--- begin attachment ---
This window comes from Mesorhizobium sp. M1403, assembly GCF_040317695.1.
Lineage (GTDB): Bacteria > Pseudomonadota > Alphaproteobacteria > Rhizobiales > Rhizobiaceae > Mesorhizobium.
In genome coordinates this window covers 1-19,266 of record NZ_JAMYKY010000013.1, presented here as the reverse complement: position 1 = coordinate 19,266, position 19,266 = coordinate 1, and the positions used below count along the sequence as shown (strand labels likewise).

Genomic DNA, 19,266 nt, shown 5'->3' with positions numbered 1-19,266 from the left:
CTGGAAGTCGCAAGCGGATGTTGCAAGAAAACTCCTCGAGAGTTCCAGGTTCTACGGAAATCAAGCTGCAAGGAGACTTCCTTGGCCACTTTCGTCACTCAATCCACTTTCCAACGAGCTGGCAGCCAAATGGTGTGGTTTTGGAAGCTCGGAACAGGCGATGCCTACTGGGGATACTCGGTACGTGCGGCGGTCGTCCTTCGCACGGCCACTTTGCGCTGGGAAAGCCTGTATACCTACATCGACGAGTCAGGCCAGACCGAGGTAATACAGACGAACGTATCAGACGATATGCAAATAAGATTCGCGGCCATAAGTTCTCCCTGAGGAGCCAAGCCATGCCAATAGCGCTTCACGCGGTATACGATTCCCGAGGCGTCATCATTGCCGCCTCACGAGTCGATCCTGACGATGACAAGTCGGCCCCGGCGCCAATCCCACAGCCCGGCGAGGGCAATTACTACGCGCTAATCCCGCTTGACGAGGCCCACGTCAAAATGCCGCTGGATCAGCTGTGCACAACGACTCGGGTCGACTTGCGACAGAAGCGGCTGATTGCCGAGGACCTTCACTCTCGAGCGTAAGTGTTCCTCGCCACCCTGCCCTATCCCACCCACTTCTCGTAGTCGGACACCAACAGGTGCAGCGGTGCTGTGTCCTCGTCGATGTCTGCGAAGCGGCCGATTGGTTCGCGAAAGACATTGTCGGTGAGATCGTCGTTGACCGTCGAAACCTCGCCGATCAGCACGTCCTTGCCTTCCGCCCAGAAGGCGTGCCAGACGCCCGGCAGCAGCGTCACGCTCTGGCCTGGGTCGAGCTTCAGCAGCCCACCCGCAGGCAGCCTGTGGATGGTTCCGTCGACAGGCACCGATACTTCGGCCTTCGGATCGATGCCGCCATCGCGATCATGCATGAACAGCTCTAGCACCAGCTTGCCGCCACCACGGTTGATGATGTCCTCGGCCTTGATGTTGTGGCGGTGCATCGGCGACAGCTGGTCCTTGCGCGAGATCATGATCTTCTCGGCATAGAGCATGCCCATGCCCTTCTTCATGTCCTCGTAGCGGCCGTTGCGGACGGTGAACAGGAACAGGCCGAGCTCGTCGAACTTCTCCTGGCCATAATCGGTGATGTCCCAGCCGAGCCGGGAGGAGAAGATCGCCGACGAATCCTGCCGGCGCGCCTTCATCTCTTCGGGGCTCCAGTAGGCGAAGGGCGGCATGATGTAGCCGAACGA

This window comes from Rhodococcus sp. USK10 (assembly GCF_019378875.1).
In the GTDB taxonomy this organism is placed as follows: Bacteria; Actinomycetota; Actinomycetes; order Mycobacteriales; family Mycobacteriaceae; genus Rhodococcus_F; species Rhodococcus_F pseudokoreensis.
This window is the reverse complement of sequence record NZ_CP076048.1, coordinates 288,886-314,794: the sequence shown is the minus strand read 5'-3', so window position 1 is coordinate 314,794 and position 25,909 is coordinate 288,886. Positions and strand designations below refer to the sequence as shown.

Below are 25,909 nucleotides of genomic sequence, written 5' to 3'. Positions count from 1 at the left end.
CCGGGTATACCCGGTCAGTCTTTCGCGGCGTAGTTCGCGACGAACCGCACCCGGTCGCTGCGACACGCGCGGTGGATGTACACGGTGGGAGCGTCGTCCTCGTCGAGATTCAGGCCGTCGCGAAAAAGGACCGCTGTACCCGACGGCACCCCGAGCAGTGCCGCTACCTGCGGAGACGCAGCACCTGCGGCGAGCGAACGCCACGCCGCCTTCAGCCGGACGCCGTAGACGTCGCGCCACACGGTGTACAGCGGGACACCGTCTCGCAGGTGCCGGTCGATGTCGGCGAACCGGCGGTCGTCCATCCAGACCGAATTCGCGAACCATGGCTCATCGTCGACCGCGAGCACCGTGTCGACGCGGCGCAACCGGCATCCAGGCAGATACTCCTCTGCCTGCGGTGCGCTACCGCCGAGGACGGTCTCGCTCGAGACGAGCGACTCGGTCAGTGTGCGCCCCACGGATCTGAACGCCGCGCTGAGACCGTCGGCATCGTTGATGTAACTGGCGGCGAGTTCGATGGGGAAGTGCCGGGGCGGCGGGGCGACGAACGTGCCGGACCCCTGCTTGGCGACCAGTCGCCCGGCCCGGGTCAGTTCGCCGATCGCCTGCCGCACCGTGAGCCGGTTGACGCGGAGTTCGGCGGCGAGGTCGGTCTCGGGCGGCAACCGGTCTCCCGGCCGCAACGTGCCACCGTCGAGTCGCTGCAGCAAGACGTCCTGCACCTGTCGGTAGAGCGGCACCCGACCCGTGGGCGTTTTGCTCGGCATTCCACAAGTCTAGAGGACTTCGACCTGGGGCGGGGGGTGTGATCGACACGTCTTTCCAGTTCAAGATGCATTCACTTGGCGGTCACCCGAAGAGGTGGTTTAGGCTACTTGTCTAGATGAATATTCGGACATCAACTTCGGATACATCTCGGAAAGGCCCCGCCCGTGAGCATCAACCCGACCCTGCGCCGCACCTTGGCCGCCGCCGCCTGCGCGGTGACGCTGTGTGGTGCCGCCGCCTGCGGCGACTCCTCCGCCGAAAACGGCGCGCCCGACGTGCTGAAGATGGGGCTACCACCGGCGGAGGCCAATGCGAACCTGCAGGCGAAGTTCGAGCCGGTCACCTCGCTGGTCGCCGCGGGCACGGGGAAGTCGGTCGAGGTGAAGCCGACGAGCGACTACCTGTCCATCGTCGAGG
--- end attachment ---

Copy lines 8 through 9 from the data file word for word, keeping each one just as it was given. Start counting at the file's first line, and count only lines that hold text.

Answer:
This window is the reverse complement of sequence record NZ_CP076048.1, coordinates 288,886-314,794: the sequence shown is the minus strand read 5'-3', so window position 1 is coordinate 314,794 and position 25,909 is coordinate 288,886. Positions and strand designations below refer to the sequence as shown.

Below are 25,909 nucleotides of genomic sequence, written 5' to 3'. Positions count from 1 at the left end.